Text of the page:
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Let's Make Music, Part II

Posted on Sunday, August 30, 2015 at 10:39 PM

Four more musical concepts to make copy sing on paper.

Peter P. Jacobi

Last month, I promised installment two of "Let's Make Music," this year's version of my annual summer lecture given to a body of writers at a weeklong conference. It follows in condensed form. Remember that I left you after covering six of ten words with musical connections I deem important for writers, words I think you, as editor, should look for in copy handed to you for publication.

Remember that I discussed six words: MELODY, TONE, RHYTHM, ORCHESTRATION, PASSION, and IMAGINATION. To them, I said, I would add four more: VOICE, SUBSTANCE, SURPRISE, and HONESTY.


As for "VOICE," I said it "means that the work of art has a distinct personality, a singularity; that it is given birth by an artistic presence, by a composer or writer with an assured creative manner, an artistic signature recognizable enough and interesting enough to attract a public.... Voice is an essence that separates one artist from another." The great composers had and have voice in abundance, I said, and so do great writers.


"SURPRISE" was my next word. I put my explanation this way: "A symphony works because it contains different themes and different developments of those themes. The composer carefully tosses in changes of pace, of mood, of instruments being used, of volume, of intensity. An opera works because the music is ever changing as the plot unfolds. Change brings surprise, a welcome aspect of a successful piece of music.'

Philosopher John Dewey once declared that "music gives us the very essence of the dropping down and the exalted rising, the surging and retracting, the acceleration and retardation, the tightening and loosening, the sudden thrust and the gradual insinuation of things." Changes, Dewey was talking about. Surprises, Dewey was talking about.

So, what about writers? Novelist Anne Bernays preaches the point: "Nice writing isn't enough. It isn't enough to have smooth and pretty language. You have to surprise the reader frequently. You can't just be nice all the time. Provoke the reader. Astonish the reader. Writing that has no surprises is as bland as oatmeal."


Add "SUBSTANCE" to the list. That means adequate content, material, subject matter. Even when composers wrote what we call "abstract" music, music without a topic or program, they offered and still offer substance. Lasting music has something to tell us by speaking to the emotion, to our senses, to out taste. In writing, we have to be writing about something, and we have to have the information, the details that fascinate, that tickle a reader's brain, that attract and cause the reader to pay attention, that teach or entertain or inspire."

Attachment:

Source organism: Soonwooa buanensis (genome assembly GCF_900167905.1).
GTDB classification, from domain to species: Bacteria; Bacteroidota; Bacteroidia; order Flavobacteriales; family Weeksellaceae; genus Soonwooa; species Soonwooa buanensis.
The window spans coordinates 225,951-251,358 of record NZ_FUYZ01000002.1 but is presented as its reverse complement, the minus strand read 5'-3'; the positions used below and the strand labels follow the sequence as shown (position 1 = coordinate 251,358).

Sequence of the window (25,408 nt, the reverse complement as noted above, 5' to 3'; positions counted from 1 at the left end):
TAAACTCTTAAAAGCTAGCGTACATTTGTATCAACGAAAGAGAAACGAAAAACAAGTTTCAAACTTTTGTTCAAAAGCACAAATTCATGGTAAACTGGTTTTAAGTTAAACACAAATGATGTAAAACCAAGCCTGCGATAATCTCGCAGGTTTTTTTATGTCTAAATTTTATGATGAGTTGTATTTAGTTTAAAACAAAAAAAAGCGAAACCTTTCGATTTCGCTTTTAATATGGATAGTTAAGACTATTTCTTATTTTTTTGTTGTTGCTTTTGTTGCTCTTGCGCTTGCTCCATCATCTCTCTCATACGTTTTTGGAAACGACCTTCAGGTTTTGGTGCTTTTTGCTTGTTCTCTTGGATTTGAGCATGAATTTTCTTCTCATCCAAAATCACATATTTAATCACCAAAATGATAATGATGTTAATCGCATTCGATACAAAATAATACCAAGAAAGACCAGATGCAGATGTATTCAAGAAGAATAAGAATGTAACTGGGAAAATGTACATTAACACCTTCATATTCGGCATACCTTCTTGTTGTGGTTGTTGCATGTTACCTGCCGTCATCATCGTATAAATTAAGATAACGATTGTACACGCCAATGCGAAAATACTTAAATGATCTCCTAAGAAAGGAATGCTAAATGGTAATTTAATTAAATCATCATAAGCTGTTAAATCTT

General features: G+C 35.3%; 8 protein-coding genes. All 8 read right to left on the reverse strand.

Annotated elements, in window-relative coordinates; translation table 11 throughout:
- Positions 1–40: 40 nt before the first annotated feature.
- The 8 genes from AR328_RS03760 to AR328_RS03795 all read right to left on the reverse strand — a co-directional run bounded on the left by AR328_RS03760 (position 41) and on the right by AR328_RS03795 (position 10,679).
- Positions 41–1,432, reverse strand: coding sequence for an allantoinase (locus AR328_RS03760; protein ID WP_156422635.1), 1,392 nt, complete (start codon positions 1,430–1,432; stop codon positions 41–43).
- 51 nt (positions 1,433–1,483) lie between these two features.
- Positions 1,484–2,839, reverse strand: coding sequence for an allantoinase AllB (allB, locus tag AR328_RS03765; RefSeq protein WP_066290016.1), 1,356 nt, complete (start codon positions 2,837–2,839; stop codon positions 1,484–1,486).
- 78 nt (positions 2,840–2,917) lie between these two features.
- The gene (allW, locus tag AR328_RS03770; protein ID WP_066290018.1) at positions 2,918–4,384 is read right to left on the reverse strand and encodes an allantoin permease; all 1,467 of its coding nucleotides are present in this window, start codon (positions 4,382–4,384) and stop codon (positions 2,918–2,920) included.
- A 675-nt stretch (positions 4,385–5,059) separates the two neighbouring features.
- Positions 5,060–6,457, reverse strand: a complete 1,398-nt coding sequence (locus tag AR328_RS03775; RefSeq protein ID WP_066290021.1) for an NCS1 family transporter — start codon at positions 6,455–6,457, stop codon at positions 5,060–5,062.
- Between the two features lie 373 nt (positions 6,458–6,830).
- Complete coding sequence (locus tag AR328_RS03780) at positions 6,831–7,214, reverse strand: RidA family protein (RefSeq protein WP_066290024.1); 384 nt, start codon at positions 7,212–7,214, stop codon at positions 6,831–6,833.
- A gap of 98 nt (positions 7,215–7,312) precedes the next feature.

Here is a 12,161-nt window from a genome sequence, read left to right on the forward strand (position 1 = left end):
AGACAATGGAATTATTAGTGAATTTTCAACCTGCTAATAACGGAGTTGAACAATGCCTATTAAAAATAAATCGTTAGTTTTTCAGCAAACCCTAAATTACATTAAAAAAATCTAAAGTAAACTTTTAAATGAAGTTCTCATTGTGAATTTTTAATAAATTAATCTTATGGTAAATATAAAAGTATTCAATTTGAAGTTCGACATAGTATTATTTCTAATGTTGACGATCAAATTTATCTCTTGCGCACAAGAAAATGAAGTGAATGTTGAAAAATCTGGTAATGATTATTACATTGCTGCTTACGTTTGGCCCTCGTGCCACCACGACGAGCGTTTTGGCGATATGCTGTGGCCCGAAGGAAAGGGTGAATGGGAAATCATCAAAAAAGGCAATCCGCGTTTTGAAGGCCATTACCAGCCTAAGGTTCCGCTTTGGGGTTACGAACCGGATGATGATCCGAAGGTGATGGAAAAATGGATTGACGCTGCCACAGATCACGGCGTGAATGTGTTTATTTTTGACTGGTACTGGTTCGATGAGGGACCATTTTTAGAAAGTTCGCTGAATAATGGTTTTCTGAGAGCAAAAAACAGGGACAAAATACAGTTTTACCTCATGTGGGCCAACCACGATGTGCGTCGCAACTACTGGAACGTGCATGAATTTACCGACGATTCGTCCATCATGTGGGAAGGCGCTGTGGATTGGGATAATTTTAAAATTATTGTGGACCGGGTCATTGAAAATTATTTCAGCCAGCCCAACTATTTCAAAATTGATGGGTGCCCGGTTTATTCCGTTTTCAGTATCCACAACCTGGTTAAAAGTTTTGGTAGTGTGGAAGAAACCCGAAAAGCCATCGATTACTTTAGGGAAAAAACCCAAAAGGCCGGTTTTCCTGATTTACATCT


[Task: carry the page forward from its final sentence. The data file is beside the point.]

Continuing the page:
The final word I chose was "HONESTY." To me, that means "being true to one's artistic self for -- like all of us -- the artist has but one 'you,' and it is the one 'you' that can add something different, something unique, something personally experienced, something personally thought, something personally felt.

"The composers who amount to anything across the ages," I argued, "were and are artists of honesty, of integrity. I'm not talking here about lives lived with integrity. Among them, there were and are flawed beings like the rest of us. But as artists, if we indeed do remember them or pay them attention, you'll find that they were or are true to their work, their talent, their output, their chosen art form, and their audience.

"Musicians to their audience. Well, are we, as writers, any different? I say no, absolutely not."

The ABCDEFGs of Good Writing

Put those ten words together, I urged. "Practice them, use them, and they can result in something wonderful, something magical, be it in musical or literary form."

I began my conclusion to the talk by singing the first line of "Twinkle, Twinkle, Little Star," then singing -- to the same tune -- "A-B-C-D-E-F-G." To each of those letters, I then added a word:

A -- Be ACCURATE. Don't pass the wrong along.

B -- Be BRIEF. Don't waste space or words.

C -- Be CLEAR and COMPLETE. These are absolute essentials. Without them, you do nothing but confuse your reader.

D -- Be DARING. Use the spirit of adventure and experiment that is within you.

E -- Be ENTHUSIASTIC. Write with urgency, as if you truly care.

F -- FINE TUNE. Edit the best you can and then edit again.


Peter P. Jacobi is a Professor Emeritus at Indiana University. He is a writing and editing consultant for numerous associations and magazines, speech coach, and workshop leader for various institutions and corporations. He can be reached at 812-334-0063.

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